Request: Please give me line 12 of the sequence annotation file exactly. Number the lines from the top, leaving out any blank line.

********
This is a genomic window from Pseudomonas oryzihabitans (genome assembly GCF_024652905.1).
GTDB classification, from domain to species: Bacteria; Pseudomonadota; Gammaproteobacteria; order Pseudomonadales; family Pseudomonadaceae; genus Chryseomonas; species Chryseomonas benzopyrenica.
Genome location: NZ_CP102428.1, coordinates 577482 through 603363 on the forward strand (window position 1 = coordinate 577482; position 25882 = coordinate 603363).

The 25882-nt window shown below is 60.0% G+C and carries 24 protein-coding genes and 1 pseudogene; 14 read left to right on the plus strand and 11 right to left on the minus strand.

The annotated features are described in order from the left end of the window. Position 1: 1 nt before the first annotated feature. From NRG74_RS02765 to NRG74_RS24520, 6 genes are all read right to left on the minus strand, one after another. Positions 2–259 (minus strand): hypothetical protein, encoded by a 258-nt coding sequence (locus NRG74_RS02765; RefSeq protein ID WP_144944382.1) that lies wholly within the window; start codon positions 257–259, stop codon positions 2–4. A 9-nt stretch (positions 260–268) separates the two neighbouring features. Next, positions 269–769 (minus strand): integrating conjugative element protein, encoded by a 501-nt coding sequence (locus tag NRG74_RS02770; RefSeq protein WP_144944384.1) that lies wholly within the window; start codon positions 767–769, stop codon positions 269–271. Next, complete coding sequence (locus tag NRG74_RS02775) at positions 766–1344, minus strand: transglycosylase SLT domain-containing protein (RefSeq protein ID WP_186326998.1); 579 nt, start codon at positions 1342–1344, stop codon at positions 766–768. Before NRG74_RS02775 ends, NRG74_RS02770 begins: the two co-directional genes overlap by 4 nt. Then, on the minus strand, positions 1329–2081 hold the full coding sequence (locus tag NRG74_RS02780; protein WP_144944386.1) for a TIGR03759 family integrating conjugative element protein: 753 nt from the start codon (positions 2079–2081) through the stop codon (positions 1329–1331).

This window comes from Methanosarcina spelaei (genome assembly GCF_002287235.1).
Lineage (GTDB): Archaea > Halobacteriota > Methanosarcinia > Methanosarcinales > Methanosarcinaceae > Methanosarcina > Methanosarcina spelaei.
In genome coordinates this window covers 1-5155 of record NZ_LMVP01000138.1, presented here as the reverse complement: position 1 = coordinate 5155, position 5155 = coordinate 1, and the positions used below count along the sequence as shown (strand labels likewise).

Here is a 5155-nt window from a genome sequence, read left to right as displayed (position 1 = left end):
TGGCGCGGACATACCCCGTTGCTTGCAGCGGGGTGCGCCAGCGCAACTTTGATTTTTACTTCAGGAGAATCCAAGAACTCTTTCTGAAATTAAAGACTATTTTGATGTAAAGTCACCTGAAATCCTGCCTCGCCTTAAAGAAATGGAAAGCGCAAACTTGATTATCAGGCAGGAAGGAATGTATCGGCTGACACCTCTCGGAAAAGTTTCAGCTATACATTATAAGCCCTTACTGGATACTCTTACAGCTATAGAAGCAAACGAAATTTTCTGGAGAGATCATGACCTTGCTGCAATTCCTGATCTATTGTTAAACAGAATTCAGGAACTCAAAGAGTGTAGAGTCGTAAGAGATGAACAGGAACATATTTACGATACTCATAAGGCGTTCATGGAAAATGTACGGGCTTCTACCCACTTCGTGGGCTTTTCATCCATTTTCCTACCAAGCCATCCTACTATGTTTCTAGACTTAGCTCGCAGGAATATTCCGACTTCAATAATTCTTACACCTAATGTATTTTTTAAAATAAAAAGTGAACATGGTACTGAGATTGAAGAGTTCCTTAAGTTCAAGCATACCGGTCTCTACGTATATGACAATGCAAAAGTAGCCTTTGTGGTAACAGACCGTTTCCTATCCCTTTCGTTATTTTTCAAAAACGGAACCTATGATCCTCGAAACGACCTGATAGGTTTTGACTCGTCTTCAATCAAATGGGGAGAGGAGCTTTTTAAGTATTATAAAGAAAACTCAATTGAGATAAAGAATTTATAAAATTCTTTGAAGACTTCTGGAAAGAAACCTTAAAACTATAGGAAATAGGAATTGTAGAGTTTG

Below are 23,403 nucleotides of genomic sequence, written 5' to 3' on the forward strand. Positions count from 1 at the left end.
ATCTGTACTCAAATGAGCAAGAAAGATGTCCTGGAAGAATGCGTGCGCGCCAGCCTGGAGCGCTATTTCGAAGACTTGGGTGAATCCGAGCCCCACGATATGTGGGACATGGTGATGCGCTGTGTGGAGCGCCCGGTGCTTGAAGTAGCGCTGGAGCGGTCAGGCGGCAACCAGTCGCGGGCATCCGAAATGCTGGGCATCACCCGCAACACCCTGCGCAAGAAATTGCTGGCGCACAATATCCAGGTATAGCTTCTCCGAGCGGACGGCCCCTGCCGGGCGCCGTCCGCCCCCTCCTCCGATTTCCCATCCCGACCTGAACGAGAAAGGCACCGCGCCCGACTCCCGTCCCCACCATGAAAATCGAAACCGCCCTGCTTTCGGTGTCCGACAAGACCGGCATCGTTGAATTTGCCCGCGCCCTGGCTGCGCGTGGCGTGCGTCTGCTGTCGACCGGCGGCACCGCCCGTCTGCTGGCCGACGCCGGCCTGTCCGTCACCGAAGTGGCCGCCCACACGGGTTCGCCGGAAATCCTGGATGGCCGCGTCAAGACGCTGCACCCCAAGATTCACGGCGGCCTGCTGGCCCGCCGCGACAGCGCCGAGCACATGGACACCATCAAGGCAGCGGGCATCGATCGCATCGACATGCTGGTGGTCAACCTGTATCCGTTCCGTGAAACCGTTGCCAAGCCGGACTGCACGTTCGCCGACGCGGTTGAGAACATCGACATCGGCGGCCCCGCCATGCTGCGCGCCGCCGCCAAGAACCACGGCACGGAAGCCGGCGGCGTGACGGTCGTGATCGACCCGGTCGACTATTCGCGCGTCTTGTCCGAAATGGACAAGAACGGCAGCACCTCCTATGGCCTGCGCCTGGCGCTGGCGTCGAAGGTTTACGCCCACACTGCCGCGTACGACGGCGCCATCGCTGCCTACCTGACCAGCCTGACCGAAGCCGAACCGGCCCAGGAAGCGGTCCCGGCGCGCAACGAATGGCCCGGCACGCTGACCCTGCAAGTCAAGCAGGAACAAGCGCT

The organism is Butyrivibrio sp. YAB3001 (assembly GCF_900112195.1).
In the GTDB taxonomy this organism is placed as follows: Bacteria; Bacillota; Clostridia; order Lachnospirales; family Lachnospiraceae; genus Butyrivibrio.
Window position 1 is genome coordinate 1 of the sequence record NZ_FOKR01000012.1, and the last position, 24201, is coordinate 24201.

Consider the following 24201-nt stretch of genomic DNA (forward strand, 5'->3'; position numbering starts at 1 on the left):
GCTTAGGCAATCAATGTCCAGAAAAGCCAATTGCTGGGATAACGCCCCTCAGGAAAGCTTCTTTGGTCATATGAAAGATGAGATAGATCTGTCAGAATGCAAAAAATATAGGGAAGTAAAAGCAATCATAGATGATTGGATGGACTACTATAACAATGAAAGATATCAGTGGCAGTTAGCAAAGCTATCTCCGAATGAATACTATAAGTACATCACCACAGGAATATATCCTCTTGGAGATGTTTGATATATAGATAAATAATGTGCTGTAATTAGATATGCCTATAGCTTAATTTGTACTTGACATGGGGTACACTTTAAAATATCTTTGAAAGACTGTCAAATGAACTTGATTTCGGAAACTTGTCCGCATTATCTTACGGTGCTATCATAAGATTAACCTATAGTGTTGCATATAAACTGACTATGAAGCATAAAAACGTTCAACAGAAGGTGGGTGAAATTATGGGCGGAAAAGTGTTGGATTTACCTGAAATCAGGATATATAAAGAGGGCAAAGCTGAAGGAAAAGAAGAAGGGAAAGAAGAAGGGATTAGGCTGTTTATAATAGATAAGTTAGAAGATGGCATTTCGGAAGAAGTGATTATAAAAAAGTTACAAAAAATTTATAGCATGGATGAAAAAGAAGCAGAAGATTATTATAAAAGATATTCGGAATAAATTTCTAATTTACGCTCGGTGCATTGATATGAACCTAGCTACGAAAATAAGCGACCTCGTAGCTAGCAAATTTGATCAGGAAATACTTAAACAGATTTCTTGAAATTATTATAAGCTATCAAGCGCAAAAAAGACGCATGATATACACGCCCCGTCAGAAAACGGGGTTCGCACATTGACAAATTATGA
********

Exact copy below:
ATCTGTACTCAAATGAGCAAGAAAGATGTCCTGGAAGAATGCGTGCGCGCCAGCCTGGAGCGCTATTTCGAAGACTTGGGTGAATCCGAGCCCCACGATATGTGGGACATGGTGATGCGCTGTGTGGAGCGCCCGGTGCTTGAAGTAGCGCTGGAGCGGTCAGGCGGCAACCAGTCGCGGGCATCCGAAATGCTGGGCATCACCCGCAACACCCTGCGCAAGAAATTGCTGGCGCACAATATCCAGGTATAGCTTCTCCGAGCGGACGGCCCCTGCCGGGCGCCGTCCGCCCCCTCCTCCGATTTCCCATCCCGACCTGAACGAGAAAGGCACCGCGCCCGACTCCCGTCCCCACCATGAAAATCGAAACCGCCCTGCTTTCGGTGTCCGACAAGACCGGCATCGTTGAATTTGCCCGCGCCCTGGCTGCGCGTGGCGTGCGTCTGCTGTCGACCGGCGGCACCGCCCGTCTGCTGGCCGACGCCGGCCTGTCCGTCACCGAAGTGGCCGCCCACACGGGTTCGCCGGAAATCCTGGATGGCCGCGTCAAGACGCTGCACCCCAAGATTCACGGCGGCCTGCTGGCCCGCCGCGACAGCGCCGAGCACATGGACACCATCAAGGCAGCGGGCATCGATCGCATCGACATGCTGGTGGTCAACCTGTATCCGTTCCGTGAAACCGTTGCCAAGCCGGACTGCACGTTCGCCGACGCGGTTGAGAACATCGACATCGGCGGCCCCGCCATGCTGCGCGCCGCCGCCAAGAACCACGGCACGGAAGCCGGCGGCGTGACGGTCGTGATCGACCCGGTCGACTATTCGCGCGTCTTGTCCGAAATGGACAAGAACGGCAGCACCTCCTATGGCCTGCGCCTGGCGCTGGCGTCGAAGGTTTACGCCCACACTGCCGCGTACGACGGCGCCATCGCTGCCTACCTGACCAGCCTGACCGAAGCCGAACCGGCCCAGGAAGCGGTCCCGGCGCGCAACGAATGGCCCGGCACGCTGACCCTGCAAGTCAAGCAGGAACAAGCGCT